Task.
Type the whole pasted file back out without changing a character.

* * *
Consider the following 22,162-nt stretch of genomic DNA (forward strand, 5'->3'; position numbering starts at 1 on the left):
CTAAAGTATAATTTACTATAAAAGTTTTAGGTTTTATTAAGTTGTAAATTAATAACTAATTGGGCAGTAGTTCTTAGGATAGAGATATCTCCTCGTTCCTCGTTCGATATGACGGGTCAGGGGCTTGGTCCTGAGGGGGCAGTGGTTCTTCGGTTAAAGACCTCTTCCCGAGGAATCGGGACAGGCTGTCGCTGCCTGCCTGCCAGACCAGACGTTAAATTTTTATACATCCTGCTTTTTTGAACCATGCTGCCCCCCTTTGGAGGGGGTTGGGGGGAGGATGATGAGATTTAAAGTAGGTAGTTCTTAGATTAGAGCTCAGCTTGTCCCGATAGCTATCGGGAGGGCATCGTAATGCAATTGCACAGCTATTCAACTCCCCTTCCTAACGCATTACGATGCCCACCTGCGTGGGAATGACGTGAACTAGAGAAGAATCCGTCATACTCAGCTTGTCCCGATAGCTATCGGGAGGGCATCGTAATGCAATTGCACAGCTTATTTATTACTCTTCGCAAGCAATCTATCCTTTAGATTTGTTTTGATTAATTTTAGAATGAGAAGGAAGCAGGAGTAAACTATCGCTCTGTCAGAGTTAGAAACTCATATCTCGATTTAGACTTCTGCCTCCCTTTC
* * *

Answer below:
Consider the following 22,162-nt stretch of genomic DNA (forward strand, 5'->3'; position numbering starts at 1 on the left):
CTAAAGTATAATTTACTATAAAAGTTTTAGGTTTTATTAAGTTGTAAATTAATAACTAATTGGGCAGTAGTTCTTAGGATAGAGATATCTCCTCGTTCCTCGTTCGATATGACGGGTCAGGGGCTTGGTCCTGAGGGGGCAGTGGTTCTTCGGTTAAAGACCTCTTCCCGAGGAATCGGGACAGGCTGTCGCTGCCTGCCTGCCAGACCAGACGTTAAATTTTTATACATCCTGCTTTTTTGAACCATGCTGCCCCCCTTTGGAGGGGGTTGGGGGGAGGATGATGAGATTTAAAGTAGGTAGTTCTTAGATTAGAGCTCAGCTTGTCCCGATAGCTATCGGGAGGGCATCGTAATGCAATTGCACAGCTATTCAACTCCCCTTCCTAACGCATTACGATGCCCACCTGCGTGGGAATGACGTGAACTAGAGAAGAATCCGTCATACTCAGCTTGTCCCGATAGCTATCGGGAGGGCATCGTAATGCAATTGCACAGCTTATTTATTACTCTTCGCAAGCAATCTATCCTTTAGATTTGTTTTGATTAATTTTAGAATGAGAAGGAAGCAGGAGTAAACTATCGCTCTGTCAGAGTTAGAAACTCATATCTCGATTTAGACTTCTGCCTCCCTTTC